But that didn't stop him from arguing against the bill in a House debate. The bill's supporters say Burns was instrumental in killing the legislation.
ù In the waning hours of the session, Burns almost succeeded in putting the state's current staff-child ratios for private day-care providers into statute, making it considerably more difficult to tighten guidelines in the future.
Under current law, the state Department of Health Services has regulatory authority over guidelines, including ratios. "Let those people [who want tougher guidelines] come to the proper arena to try and set public policy," Burns says.
"The day-care law says that every two years the rules and regulations need to be reviewed," Burns says. "The history has been that they [DHS] review and increase regulation. Review and increase. Review and increase. Every two years, it's the same old story."
Not true. According to the Arizona Administrative Code, DHS hasn't increased ratio requirements for private day-care centers since 1988.
The guidelines Burns wants to put into law rank Arizona among the bottom third in the country, according to information compiled by Summa Associates, a local nonprofit child-/elder-care provider.
Burns makes no bones about his motivation: the bottom line. "It [a more stringent ratio] reduces the number of children you can serve--at the same time driving your cost up, requiring you to have many more employees," Burns says.
While the least publicized, Burns' raid on ratios is clearly the most significant. Ratios have been the bane of his existence, both at the legislature and at his Glendale day-care center, Rainbow Elementary Prep II.
From February 1989 to December 1993, DHS inspectors visited Rainbow Elementary Prep II nine times, according to reports obtained from the agency.
Only once--in July 1989--was the center found to be in compliance with ratio standards. The other eight reports document example after example of too many kids and not enough caretakers.
On a visit in January 1993, the inspector found 33 4- and 5-year-olds alone in a classroom. The prescribed ratio for that age group is one staff member for every 15 children.
"I don't think the kids were alone," says Burns, adding that he doesn't recall such a report. "If they were alone, it was for maybe a minute or something while one of the teachers was standing in the doorway."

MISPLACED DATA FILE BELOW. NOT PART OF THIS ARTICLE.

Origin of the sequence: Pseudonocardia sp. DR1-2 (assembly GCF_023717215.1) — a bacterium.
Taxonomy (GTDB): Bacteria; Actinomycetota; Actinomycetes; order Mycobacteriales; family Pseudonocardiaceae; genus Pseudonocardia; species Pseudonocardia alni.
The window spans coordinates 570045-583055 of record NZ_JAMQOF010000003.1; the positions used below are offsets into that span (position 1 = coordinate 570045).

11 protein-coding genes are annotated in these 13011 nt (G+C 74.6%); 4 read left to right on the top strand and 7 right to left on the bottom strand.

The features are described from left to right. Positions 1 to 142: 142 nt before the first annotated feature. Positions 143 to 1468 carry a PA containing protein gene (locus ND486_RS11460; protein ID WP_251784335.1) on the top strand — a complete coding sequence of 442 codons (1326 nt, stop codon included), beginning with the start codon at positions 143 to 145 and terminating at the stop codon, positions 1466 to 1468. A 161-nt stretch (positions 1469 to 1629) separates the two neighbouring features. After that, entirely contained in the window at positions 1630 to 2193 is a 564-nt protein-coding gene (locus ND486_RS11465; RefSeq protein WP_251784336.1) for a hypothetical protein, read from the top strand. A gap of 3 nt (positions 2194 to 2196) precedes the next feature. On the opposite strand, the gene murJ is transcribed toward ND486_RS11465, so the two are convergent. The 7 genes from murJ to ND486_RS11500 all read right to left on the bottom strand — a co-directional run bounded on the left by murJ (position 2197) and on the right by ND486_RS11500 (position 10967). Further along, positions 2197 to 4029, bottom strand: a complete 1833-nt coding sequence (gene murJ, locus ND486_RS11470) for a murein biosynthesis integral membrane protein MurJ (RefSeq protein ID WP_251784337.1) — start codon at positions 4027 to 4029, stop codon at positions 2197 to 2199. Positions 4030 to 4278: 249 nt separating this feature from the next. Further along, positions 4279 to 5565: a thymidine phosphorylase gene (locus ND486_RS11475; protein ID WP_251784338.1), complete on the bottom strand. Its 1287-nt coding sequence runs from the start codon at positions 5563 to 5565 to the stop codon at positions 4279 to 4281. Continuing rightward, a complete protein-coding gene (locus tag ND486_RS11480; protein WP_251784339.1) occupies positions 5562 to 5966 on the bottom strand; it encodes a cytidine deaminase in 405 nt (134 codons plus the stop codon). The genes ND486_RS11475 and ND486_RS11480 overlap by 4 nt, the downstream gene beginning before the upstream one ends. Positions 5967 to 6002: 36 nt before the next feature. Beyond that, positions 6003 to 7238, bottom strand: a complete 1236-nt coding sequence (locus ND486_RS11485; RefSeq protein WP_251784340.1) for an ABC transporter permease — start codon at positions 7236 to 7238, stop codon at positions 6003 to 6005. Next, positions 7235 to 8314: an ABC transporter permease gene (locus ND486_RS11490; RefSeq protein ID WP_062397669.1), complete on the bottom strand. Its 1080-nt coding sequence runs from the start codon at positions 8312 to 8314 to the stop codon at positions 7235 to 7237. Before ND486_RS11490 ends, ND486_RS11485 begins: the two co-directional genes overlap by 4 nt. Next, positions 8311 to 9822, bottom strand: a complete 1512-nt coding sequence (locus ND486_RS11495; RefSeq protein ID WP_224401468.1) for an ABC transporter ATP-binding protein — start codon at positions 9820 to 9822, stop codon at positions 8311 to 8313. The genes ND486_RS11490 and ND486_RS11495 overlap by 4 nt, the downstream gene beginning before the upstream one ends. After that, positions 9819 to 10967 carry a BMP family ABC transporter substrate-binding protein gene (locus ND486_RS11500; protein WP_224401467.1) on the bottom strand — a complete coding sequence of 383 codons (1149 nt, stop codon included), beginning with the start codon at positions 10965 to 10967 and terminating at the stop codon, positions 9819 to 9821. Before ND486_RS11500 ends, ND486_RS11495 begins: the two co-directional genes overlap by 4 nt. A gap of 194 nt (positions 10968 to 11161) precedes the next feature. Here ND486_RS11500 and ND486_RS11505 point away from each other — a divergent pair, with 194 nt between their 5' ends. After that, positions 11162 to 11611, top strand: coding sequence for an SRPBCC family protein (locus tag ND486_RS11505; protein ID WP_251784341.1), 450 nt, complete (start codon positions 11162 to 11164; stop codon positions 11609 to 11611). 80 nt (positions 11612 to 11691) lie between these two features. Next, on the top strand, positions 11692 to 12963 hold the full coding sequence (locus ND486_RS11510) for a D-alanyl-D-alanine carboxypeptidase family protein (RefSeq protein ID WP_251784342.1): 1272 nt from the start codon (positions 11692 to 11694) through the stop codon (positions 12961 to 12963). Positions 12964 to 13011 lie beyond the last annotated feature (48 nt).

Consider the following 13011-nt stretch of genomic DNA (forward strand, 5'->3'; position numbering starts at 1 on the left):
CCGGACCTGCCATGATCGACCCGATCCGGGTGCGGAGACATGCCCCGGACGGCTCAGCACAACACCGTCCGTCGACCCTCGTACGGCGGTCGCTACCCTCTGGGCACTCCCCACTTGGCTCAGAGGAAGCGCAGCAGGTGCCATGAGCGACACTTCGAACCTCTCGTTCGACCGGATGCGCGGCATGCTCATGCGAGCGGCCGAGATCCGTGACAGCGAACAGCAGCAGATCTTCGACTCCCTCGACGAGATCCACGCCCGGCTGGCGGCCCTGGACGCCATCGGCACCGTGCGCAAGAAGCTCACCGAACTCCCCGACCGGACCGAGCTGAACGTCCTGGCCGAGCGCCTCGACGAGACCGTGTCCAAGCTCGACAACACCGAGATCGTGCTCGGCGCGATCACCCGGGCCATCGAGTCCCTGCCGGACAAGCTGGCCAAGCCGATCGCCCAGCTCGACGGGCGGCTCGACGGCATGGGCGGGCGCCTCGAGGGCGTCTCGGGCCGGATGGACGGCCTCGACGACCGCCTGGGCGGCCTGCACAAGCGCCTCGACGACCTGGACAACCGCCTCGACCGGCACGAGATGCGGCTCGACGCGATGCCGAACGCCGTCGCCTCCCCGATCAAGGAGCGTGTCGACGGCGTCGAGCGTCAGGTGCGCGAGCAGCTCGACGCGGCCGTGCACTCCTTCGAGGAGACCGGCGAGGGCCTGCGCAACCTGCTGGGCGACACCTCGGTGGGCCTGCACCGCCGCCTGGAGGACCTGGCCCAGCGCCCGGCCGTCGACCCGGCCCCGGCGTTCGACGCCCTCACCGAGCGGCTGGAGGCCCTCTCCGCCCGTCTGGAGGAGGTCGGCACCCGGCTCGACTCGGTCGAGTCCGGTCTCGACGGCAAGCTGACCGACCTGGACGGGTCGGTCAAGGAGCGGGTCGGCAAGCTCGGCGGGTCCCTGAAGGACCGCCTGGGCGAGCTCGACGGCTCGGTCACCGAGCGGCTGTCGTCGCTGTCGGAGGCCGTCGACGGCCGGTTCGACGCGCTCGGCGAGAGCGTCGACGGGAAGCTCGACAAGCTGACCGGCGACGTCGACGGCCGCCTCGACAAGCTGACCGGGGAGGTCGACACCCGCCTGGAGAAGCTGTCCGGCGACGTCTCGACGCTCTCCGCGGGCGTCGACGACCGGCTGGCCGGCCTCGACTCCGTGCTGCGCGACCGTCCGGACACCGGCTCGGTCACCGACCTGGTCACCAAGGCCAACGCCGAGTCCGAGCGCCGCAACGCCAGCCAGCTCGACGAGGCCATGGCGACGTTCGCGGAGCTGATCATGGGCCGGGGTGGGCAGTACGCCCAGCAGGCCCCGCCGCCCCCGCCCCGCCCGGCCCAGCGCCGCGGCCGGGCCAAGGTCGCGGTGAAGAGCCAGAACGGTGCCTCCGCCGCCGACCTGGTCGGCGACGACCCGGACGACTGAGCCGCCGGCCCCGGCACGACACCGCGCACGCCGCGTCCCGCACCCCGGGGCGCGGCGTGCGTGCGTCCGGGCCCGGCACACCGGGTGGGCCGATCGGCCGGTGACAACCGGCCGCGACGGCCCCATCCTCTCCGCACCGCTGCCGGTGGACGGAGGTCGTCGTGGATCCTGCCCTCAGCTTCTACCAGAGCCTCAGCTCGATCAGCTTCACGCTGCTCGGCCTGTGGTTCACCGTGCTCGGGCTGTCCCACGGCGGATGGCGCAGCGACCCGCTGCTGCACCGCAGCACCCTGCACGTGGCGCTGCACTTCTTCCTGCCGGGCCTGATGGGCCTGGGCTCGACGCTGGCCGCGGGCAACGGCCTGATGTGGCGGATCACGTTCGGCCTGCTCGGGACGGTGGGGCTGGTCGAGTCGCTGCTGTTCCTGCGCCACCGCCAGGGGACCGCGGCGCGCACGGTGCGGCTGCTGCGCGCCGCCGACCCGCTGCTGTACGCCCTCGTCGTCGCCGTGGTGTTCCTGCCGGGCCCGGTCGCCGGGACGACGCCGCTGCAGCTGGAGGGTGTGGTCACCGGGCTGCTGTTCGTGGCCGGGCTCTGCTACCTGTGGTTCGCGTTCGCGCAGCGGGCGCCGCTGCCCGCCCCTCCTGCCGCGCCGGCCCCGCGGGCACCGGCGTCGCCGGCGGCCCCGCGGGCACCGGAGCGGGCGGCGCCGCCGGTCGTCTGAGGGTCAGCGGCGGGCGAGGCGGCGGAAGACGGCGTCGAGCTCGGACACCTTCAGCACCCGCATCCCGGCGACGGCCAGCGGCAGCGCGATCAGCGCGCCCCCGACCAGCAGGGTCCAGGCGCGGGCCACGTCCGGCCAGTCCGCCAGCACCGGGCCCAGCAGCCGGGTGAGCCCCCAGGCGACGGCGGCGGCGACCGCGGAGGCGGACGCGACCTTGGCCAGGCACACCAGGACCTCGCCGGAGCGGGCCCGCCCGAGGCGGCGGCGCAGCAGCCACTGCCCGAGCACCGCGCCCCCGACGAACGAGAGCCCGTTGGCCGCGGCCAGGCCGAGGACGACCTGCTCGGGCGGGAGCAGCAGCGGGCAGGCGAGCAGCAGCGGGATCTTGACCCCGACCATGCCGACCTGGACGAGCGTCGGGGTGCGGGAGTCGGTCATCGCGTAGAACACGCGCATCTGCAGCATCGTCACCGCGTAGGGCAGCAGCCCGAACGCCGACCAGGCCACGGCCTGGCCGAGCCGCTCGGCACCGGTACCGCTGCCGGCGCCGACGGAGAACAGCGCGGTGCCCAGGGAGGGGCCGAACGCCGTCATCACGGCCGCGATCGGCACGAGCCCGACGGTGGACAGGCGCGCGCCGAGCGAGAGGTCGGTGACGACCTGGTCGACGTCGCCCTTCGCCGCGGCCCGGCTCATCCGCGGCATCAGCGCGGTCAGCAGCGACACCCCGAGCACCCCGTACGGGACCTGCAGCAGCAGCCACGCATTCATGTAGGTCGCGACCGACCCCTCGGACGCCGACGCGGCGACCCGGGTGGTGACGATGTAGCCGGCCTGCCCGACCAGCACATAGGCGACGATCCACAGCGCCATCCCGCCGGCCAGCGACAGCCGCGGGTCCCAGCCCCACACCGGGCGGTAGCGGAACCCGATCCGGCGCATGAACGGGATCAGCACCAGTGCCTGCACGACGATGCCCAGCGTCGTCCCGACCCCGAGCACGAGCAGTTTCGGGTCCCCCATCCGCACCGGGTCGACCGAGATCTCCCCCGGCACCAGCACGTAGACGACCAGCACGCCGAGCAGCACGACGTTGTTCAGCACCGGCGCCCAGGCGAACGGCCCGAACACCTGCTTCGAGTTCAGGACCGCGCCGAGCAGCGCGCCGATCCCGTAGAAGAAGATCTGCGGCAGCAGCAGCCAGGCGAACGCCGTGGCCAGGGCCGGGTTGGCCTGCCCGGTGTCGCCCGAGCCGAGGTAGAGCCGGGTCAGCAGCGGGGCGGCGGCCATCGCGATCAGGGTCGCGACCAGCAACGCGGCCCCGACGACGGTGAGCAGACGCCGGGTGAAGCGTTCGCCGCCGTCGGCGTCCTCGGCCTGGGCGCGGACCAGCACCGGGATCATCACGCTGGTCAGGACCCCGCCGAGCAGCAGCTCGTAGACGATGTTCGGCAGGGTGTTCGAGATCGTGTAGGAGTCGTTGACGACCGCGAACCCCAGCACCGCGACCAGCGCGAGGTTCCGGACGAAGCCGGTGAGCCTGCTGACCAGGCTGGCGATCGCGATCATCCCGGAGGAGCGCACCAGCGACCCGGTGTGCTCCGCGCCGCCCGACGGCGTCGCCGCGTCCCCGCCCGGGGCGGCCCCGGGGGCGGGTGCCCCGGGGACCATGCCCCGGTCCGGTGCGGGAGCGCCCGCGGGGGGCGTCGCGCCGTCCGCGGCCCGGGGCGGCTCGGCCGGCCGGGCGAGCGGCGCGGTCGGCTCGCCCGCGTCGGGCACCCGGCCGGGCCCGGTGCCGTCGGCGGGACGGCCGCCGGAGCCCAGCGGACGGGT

Records prior to 1989 have been destroyed, but in 1989, the Associated Press reported a long list of violations--including those involving ratios--at Burns' centers in Phoenix and Glendale. (He now owns only the Glendale center.)
Burns criticizes DHS for overregulating him and his industry. "It's not possible to comply, fully, 100 percent of the time," he gripes.
@body:Our lawmakers are correct when they argue that the foundation of a citizens' legislature is the experience and knowledge of its members. But to limit the definition of a conflict of interest strictly to legislation that results in blatant, isolated financial gain for a particular member is to ignore the reality that the system is abused.
Reform-minded legislators and citizens say the rules should be tweaked and the public should hold lawmakers accountable for their actions.
House Minority Leader Art Hamilton points out that any person is entitled to submit a complaint to the secretary of the Senate or the clerk of the House requesting an ethics investigation of a member's conduct.
According to a recent national report by Common Cause, there are actually eight states that don't require legislators to submit any sort of financial disclosure, considered the most effective bulwark against conflicts of interest. Arizona does require financial disclosure, but critics complain that the forms aren't monitored closely enough.